And then, instead of death being followed by disintegration into nothingness, what followed was a second chance. I find myself back as the parish priest that I could never in my wildest dreams have imagined possible when I went on retreat to Lake Tahoe in the Fall of 2013. With the help of my mentor and friend Joe, during those 30 days of retreat, I sought and found the kind of indifference that allowed me to release my death-grip on the ministry I had started in Fort Lauderdale.  It sounds romantic on this side of the story. The work of surrender, the determination to let go, had to be a stripping down to a very simple version of me. I had to stop planning, projecting or anticipating myself into the next place, the next job, the next possibility. I had to be willing to let go with no safety net and be in free-fall without any clarity about how long that might take or where I would land.

The experience was harrowing. And as harrowing as it was, the reality of what it means to Easter this year is even more powerful, even more filled with goodness and joy than I could have dreamed of. I heard an interview given by my friend Michelle about claiming the joy of Easter,  where she talked about all the ways we observe the season of Lent and how little we do to observe the season of Resurrection. This year, I am Eastering. I am getting to be the parish priest I was called to be. I am proclaiming without shame or hesitation that death did not have the last word and joy and gratitude are a gift to be shared. Exsultet!

Now Spring

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The last of the camellias

I hope I never stop being washed over with wonder as spring comes into its own. I imagine I will be learning about it for the rest of my life. Here’s what I’ve learned this year: that no two springs are alike. This spring, there is an abundance of a vine that climbs on trees in this area and has quantities of bright yellow blooms; I don’t remember seeing it last year.  This spring as well, I held my breath, waiting to see if what I had planted last year, tended to, tried to be patient about, thought about when I’d walk out to feed the chickens and see the flower beds looking so bare and lifeless, would actually bloom. Little by little, I am getting the answers.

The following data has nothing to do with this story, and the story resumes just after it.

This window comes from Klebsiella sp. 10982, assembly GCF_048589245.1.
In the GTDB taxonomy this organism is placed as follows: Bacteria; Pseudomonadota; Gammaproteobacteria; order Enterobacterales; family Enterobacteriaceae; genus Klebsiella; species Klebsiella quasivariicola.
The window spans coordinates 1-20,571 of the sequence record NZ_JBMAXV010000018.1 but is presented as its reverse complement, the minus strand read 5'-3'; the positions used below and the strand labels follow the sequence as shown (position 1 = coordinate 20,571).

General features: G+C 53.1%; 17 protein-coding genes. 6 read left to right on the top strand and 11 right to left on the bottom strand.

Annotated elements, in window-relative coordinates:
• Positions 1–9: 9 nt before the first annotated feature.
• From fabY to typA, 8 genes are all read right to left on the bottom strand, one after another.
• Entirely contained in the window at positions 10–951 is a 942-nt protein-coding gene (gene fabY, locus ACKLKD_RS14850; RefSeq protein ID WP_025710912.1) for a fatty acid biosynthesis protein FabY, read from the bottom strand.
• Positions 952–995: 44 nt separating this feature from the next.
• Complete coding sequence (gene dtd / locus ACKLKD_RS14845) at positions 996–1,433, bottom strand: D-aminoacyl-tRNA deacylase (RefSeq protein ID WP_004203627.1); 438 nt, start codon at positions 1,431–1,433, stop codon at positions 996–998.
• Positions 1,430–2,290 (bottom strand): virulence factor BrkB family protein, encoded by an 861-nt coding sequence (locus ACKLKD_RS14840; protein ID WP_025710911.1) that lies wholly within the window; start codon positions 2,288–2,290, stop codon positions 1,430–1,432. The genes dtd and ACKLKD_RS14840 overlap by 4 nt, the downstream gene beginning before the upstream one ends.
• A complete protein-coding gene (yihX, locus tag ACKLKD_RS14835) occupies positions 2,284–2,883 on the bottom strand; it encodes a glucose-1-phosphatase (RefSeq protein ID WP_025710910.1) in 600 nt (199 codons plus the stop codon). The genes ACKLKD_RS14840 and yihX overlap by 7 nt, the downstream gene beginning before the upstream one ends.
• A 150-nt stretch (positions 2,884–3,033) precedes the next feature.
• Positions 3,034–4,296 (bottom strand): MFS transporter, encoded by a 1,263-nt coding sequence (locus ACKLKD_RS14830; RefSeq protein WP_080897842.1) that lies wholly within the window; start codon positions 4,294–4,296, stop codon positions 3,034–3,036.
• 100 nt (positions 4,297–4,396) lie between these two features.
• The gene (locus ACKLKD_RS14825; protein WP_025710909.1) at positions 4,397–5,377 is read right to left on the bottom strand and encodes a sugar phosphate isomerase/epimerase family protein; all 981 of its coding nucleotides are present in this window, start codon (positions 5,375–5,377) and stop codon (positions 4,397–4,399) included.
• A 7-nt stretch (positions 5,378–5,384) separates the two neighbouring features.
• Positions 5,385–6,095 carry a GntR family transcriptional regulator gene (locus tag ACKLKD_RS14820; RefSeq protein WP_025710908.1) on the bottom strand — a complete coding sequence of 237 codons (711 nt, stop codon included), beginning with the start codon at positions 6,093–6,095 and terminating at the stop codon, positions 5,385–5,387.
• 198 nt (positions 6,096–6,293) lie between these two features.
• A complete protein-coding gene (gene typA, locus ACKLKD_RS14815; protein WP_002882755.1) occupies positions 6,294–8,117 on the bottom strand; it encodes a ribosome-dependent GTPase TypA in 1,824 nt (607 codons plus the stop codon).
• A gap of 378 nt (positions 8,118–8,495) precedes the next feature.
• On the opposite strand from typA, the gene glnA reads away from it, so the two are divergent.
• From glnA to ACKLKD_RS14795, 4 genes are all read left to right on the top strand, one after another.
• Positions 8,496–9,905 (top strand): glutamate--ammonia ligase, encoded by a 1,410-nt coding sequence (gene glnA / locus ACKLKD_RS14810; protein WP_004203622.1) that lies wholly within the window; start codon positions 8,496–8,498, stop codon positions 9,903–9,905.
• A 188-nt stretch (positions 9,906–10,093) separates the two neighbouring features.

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My mama would have loved these…

So far, just about everything has started to bloom—foxglove spikes are full of buds that are opening. It isn’t just one hyacinth in bloom now—more have bloomed: purple and white and pink, and deeper pink. Daffodil varieties that looked especially beautiful in the Dutch catalog I got last fall and landed in my “shopping cart” turn out to be surprises—some of them tiny, some of them exotic. One single tulip is flowering among the clover we planted last fall as ground cover. I am sort-of in awe of the two varieties of flowering quince. They are beautiful.

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First the white flowering quince bloomed. Now this..

I am also surprised by the sense of responsibility that keeps growing inside me. This afternoon, I had to do something that made me sad. I had planted some of my bulbs around a pear tree on the side of the house in the front yard. Tomorrow, the builders will start on my dad’s small cottage and the pear tree is almost exactly in the middle of the construction site. Bulbs that had pushed through, that had flowers about to bloom, would be destroyed if I left them there. So I had to dig them up. There too, there was a small and intriguing lesson to learn—although I planted the bulbs with the root side down, now, I found them lying almost sideways in the ground, the leaves extending out in the ground about an inch before curving up into the sunlight. I found new places for all of them, apologized, and now must wait to see if they are resilient enough, and I smart enough in my replanting, for them to live to flower in another year.